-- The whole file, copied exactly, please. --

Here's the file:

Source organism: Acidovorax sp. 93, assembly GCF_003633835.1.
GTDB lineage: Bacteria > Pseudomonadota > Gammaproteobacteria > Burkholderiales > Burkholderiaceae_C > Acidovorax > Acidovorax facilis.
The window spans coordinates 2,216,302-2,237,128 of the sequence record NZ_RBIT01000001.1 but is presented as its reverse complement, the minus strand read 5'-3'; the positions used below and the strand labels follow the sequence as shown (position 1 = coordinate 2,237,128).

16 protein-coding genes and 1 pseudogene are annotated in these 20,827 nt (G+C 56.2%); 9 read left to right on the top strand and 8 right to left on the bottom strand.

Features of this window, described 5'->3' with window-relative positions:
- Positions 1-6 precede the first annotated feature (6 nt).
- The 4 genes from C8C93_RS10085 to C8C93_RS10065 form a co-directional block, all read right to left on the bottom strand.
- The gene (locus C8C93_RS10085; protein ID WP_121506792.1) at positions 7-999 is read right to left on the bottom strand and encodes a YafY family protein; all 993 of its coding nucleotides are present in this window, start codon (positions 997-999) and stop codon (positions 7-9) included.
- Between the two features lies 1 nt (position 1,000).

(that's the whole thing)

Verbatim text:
Source organism: Acidovorax sp. 93, assembly GCF_003633835.1.
GTDB lineage: Bacteria > Pseudomonadota > Gammaproteobacteria > Burkholderiales > Burkholderiaceae_C > Acidovorax > Acidovorax facilis.
The window spans coordinates 2,216,302-2,237,128 of the sequence record NZ_RBIT01000001.1 but is presented as its reverse complement, the minus strand read 5'-3'; the positions used below and the strand labels follow the sequence as shown (position 1 = coordinate 2,237,128).

16 protein-coding genes and 1 pseudogene are annotated in these 20,827 nt (G+C 56.2%); 9 read left to right on the top strand and 8 right to left on the bottom strand.

Features of this window, described 5'->3' with window-relative positions:
- Positions 1-6 precede the first annotated feature (6 nt).
- The 4 genes from C8C93_RS10085 to C8C93_RS10065 form a co-directional block, all read right to left on the bottom strand.
- The gene (locus C8C93_RS10085; protein ID WP_121506792.1) at positions 7-999 is read right to left on the bottom strand and encodes a YafY family protein; all 993 of its coding nucleotides are present in this window, start codon (positions 997-999) and stop codon (positions 7-9) included.
- Between the two features lies 1 nt (position 1,000).